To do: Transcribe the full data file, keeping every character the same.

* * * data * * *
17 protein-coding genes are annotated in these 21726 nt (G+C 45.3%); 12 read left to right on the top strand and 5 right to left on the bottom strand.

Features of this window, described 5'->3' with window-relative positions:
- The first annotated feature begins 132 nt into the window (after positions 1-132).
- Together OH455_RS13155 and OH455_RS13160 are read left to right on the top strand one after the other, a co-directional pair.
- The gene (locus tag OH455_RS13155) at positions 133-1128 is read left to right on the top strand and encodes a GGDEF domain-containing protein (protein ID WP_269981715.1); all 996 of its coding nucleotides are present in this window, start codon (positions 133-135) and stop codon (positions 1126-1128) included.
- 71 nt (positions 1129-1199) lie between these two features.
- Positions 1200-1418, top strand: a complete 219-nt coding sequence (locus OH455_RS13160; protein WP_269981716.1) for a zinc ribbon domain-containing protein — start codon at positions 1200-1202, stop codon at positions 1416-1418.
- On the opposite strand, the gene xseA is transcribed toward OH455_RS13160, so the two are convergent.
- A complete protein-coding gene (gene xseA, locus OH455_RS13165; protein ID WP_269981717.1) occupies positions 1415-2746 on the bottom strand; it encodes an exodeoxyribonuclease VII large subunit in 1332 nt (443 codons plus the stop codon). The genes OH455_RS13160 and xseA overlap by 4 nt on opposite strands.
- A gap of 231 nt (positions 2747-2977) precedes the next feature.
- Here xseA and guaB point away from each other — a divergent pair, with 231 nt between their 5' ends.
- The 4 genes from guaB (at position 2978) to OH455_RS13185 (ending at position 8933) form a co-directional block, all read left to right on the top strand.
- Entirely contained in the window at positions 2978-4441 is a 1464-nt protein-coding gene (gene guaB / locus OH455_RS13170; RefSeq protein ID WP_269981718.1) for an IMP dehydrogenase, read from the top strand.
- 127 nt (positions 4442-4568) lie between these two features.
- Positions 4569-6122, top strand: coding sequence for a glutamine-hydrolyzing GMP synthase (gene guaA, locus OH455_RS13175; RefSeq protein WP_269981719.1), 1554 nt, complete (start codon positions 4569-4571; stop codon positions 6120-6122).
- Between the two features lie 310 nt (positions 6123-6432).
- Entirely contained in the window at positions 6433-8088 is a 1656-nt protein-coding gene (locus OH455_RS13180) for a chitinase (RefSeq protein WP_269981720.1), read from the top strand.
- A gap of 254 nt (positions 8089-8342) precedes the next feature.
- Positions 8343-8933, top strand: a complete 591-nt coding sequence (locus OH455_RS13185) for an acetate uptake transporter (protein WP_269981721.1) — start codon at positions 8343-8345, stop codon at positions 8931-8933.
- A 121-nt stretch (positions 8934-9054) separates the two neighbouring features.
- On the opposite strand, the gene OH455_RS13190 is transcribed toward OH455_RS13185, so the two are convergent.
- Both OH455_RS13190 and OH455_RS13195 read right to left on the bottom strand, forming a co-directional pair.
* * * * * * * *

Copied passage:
17 protein-coding genes are annotated in these 21726 nt (G+C 45.3%); 12 read left to right on the top strand and 5 right to left on the bottom strand.

Features of this window, described 5'->3' with window-relative positions:
- The first annotated feature begins 132 nt into the window (after positions 1-132).
- Together OH455_RS13155 and OH455_RS13160 are read left to right on the top strand one after the other, a co-directional pair.
- The gene (locus tag OH455_RS13155) at positions 133-1128 is read left to right on the top strand and encodes a GGDEF domain-containing protein (protein ID WP_269981715.1); all 996 of its coding nucleotides are present in this window, start codon (positions 133-135) and stop codon (positions 1126-1128) included.
- 71 nt (positions 1129-1199) lie between these two features.
- Positions 1200-1418, top strand: a complete 219-nt coding sequence (locus OH455_RS13160; protein WP_269981716.1) for a zinc ribbon domain-containing protein — start codon at positions 1200-1202, stop codon at positions 1416-1418.
- On the opposite strand, the gene xseA is transcribed toward OH455_RS13160, so the two are convergent.
- A complete protein-coding gene (gene xseA, locus OH455_RS13165; protein ID WP_269981717.1) occupies positions 1415-2746 on the bottom strand; it encodes an exodeoxyribonuclease VII large subunit in 1332 nt (443 codons plus the stop codon). The genes OH455_RS13160 and xseA overlap by 4 nt on opposite strands.
- A gap of 231 nt (positions 2747-2977) precedes the next feature.
- Here xseA and guaB point away from each other — a divergent pair, with 231 nt between their 5' ends.
- The 4 genes from guaB (at position 2978) to OH455_RS13185 (ending at position 8933) form a co-directional block, all read left to right on the top strand.
- Entirely contained in the window at positions 2978-4441 is a 1464-nt protein-coding gene (gene guaB / locus OH455_RS13170; RefSeq protein ID WP_269981718.1) for an IMP dehydrogenase, read from the top strand.
- 127 nt (positions 4442-4568) lie between these two features.
- Positions 4569-6122, top strand: coding sequence for a glutamine-hydrolyzing GMP synthase (gene guaA, locus OH455_RS13175; RefSeq protein WP_269981719.1), 1554 nt, complete (start codon positions 4569-4571; stop codon positions 6120-6122).
- Between the two features lie 310 nt (positions 6123-6432).
- Entirely contained in the window at positions 6433-8088 is a 1656-nt protein-coding gene (locus OH455_RS13180) for a chitinase (RefSeq protein WP_269981720.1), read from the top strand.
- A gap of 254 nt (positions 8089-8342) precedes the next feature.
- Positions 8343-8933, top strand: a complete 591-nt coding sequence (locus OH455_RS13185) for an acetate uptake transporter (protein WP_269981721.1) — start codon at positions 8343-8345, stop codon at positions 8931-8933.
- A 121-nt stretch (positions 8934-9054) separates the two neighbouring features.
- On the opposite strand, the gene OH455_RS13190 is transcribed toward OH455_RS13185, so the two are convergent.
- Both OH455_RS13190 and OH455_RS13195 read right to left on the bottom strand, forming a co-directional pair.